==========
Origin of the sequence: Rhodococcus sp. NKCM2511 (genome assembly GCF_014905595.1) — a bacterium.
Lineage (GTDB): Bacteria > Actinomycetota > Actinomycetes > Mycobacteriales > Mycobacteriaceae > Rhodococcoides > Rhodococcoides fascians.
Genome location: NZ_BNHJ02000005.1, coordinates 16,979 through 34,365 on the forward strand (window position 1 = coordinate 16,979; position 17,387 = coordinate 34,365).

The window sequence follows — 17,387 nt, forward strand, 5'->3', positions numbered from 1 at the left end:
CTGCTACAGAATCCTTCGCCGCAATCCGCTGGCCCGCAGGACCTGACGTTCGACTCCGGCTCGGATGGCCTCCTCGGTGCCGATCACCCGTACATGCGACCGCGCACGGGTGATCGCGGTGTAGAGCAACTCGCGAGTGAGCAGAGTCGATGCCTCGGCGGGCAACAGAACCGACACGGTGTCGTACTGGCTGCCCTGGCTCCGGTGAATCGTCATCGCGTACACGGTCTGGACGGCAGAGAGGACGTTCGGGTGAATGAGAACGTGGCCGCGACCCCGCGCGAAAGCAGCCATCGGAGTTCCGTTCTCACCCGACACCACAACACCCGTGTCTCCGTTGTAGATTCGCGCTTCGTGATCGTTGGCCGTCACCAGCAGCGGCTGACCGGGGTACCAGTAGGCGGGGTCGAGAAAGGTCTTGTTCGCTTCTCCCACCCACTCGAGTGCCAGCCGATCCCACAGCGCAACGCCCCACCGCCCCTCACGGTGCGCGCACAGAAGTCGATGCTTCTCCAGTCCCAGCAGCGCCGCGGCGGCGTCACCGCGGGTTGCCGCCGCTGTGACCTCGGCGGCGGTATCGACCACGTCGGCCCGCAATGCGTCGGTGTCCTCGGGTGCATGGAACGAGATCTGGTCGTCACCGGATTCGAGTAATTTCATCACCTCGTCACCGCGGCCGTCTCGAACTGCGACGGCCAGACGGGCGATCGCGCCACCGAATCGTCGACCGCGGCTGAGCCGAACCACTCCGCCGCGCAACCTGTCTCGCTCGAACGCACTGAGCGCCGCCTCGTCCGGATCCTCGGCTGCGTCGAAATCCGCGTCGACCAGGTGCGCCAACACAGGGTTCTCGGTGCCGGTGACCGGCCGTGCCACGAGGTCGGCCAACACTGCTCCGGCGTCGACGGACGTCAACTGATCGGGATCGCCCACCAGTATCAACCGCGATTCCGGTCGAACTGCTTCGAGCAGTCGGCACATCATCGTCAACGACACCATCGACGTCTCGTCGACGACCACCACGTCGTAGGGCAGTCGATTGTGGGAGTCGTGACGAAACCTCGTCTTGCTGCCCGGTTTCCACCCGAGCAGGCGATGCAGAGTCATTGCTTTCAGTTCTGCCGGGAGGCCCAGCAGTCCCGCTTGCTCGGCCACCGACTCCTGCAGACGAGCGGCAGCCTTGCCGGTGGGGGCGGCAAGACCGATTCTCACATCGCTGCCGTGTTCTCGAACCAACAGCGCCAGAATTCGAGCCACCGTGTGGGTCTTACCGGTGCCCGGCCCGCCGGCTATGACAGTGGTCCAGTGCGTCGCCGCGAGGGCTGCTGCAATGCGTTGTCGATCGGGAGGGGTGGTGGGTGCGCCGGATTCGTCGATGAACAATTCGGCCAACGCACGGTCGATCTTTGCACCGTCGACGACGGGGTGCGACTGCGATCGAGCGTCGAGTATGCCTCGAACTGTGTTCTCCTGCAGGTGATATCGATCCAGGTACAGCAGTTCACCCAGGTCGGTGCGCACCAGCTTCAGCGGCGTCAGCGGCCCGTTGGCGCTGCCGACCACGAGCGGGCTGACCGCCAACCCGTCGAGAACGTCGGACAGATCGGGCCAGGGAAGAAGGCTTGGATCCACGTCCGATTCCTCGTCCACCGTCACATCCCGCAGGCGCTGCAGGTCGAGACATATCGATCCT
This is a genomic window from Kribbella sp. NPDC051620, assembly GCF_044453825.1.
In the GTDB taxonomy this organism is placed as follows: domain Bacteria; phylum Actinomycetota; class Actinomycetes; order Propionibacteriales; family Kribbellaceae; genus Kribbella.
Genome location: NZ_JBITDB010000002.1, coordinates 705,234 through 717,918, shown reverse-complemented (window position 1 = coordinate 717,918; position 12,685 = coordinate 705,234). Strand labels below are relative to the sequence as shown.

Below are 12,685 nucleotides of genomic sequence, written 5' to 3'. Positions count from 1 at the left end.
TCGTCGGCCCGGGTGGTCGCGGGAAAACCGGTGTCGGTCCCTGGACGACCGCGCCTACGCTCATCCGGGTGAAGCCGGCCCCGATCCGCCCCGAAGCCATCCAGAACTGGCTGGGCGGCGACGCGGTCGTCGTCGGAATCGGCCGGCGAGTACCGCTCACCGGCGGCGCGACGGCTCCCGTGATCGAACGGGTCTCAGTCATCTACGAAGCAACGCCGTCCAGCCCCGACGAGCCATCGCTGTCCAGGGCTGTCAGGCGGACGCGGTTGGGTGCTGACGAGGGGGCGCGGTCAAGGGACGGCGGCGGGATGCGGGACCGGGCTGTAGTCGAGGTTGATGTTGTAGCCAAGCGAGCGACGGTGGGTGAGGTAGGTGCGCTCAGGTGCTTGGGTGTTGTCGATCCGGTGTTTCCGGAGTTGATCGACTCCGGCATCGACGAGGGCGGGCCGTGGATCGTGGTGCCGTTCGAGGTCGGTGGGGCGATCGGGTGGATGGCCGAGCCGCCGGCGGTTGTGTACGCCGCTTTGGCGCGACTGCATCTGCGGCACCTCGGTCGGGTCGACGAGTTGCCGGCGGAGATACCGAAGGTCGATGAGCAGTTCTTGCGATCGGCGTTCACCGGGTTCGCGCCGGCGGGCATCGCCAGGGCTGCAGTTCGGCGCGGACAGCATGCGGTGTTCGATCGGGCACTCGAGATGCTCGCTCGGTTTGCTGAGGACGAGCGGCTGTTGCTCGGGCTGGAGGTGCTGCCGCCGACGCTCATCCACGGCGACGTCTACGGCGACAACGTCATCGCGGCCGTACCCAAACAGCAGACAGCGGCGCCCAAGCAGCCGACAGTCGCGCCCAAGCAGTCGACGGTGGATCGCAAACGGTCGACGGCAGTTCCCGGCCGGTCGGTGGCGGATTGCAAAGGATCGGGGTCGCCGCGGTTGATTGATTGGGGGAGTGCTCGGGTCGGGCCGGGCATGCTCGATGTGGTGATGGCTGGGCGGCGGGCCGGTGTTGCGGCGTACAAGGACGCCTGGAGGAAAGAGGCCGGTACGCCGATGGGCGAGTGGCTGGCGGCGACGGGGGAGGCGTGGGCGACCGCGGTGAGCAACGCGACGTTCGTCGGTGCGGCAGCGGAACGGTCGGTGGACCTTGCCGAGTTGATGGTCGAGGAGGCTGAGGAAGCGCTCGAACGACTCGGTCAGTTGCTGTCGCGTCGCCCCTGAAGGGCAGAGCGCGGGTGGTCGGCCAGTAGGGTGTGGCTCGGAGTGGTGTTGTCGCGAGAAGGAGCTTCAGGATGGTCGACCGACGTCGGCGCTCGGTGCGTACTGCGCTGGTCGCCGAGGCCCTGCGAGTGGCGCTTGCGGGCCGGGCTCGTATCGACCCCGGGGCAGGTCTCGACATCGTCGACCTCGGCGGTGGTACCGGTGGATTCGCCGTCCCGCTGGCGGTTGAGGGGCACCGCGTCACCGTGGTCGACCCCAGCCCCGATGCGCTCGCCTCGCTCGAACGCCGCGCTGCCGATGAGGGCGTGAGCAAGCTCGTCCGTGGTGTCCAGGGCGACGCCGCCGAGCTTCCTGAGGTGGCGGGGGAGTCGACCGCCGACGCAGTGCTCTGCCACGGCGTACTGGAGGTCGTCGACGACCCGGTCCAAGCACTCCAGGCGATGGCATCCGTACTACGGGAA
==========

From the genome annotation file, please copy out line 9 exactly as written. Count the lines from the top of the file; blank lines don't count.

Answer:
Below are 12,685 nucleotides of genomic sequence, written 5' to 3'. Positions count from 1 at the left end.